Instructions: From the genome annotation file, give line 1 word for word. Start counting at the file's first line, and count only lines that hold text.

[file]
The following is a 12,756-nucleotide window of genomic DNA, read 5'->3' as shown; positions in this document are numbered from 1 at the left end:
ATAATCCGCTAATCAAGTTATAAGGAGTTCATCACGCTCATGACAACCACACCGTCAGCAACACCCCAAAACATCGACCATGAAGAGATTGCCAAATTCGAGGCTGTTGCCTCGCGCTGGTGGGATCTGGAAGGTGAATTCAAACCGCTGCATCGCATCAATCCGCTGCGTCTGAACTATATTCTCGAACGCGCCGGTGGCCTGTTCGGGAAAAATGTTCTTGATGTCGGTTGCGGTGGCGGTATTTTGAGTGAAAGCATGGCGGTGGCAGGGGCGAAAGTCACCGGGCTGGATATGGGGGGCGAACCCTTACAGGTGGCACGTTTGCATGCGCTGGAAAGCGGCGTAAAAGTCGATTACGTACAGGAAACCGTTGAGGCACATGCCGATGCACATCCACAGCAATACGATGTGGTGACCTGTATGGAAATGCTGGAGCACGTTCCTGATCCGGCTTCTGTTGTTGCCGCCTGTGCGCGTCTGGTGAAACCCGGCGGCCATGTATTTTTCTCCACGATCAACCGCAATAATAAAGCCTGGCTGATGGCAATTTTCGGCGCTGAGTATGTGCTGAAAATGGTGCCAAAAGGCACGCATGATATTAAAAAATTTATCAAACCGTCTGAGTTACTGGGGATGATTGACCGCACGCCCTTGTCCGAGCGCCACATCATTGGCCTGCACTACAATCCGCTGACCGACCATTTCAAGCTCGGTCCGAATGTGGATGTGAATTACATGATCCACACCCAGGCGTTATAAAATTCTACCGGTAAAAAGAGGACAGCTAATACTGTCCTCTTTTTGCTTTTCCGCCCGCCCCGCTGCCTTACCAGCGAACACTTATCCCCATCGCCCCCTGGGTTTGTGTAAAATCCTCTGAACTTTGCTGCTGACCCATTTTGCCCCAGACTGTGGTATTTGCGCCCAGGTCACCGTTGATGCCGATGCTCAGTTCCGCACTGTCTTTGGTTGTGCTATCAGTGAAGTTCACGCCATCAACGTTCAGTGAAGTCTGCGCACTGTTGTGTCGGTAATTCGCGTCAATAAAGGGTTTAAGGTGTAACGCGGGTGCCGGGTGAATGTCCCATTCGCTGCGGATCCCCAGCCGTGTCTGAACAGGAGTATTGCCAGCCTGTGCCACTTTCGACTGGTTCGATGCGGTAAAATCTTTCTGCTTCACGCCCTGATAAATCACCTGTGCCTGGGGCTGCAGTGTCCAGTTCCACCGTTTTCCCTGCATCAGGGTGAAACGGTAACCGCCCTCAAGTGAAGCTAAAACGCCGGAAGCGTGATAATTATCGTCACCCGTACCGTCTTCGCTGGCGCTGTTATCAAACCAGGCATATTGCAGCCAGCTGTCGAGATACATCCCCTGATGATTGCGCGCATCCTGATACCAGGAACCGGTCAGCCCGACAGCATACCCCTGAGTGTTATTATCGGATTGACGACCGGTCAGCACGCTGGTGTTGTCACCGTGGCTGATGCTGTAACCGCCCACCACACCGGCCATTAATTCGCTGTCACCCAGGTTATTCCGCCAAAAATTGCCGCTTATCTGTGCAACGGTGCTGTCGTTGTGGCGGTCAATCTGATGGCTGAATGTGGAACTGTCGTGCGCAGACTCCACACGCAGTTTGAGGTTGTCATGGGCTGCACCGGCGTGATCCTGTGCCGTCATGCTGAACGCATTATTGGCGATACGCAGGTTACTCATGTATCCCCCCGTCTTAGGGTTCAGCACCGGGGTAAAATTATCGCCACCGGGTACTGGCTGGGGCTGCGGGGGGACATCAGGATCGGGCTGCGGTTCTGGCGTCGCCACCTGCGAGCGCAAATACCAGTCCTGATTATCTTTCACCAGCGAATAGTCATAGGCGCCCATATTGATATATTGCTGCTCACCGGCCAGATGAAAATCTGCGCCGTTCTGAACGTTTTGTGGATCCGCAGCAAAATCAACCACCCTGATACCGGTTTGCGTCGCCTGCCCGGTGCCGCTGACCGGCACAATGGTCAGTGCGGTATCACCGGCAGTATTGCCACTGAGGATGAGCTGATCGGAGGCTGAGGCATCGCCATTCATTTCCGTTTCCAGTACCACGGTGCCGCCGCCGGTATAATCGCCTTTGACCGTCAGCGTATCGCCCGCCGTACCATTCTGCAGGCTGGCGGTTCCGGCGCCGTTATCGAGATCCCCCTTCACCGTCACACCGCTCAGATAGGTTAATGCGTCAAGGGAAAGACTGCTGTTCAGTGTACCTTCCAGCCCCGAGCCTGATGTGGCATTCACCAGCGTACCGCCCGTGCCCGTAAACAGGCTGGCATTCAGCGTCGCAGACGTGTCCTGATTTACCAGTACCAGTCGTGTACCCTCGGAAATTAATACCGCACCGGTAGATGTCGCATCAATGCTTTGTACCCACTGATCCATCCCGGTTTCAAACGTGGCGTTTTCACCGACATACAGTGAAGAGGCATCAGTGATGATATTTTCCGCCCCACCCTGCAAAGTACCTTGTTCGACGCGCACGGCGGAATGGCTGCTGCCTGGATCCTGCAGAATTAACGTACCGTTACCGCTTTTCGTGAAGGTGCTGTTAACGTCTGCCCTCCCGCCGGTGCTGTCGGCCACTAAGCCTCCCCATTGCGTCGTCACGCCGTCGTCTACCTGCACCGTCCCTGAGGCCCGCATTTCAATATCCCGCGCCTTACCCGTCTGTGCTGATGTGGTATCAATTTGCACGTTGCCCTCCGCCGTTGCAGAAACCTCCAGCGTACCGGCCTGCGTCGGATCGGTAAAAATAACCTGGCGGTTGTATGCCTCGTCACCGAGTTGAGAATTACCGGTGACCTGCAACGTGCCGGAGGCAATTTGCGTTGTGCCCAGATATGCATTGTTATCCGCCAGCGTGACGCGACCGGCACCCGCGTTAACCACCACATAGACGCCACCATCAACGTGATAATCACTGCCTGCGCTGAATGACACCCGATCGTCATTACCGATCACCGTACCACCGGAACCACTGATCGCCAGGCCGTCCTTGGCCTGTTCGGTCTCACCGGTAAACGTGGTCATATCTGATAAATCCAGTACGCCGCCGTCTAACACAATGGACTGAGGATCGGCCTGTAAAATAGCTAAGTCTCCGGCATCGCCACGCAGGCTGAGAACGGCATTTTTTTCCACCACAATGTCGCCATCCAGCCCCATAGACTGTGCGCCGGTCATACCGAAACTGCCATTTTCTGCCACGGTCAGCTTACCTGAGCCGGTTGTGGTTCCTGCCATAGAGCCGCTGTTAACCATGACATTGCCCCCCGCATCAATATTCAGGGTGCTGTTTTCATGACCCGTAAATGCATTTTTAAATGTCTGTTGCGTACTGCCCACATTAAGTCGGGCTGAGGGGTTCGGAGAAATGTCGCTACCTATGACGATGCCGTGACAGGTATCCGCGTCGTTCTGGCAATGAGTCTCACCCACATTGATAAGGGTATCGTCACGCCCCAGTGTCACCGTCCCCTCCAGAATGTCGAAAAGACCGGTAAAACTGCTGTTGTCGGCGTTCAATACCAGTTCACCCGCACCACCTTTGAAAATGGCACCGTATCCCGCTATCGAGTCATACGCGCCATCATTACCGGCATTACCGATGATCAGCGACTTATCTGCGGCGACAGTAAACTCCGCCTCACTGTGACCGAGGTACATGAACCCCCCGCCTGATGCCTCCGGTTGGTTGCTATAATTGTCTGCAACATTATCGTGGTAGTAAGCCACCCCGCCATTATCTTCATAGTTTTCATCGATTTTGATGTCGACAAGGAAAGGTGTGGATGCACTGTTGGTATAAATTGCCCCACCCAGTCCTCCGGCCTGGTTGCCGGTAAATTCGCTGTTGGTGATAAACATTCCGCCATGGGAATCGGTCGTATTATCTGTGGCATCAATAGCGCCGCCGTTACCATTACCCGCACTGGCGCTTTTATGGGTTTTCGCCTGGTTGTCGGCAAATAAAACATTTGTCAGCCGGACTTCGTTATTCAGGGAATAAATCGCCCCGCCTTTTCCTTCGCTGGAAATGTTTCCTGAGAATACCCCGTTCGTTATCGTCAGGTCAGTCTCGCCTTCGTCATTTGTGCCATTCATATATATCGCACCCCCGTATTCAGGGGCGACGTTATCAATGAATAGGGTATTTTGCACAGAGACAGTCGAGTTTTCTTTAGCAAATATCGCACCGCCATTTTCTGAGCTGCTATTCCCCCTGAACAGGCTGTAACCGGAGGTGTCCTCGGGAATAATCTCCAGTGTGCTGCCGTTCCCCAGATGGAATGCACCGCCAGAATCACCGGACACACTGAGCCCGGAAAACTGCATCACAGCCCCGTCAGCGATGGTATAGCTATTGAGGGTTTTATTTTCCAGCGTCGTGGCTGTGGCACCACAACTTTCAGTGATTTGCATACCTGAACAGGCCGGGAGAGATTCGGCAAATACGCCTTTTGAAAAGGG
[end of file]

The following is a 12,756-nucleotide window of genomic DNA, read 5'->3' as shown; positions in this document are numbered from 1 at the left end: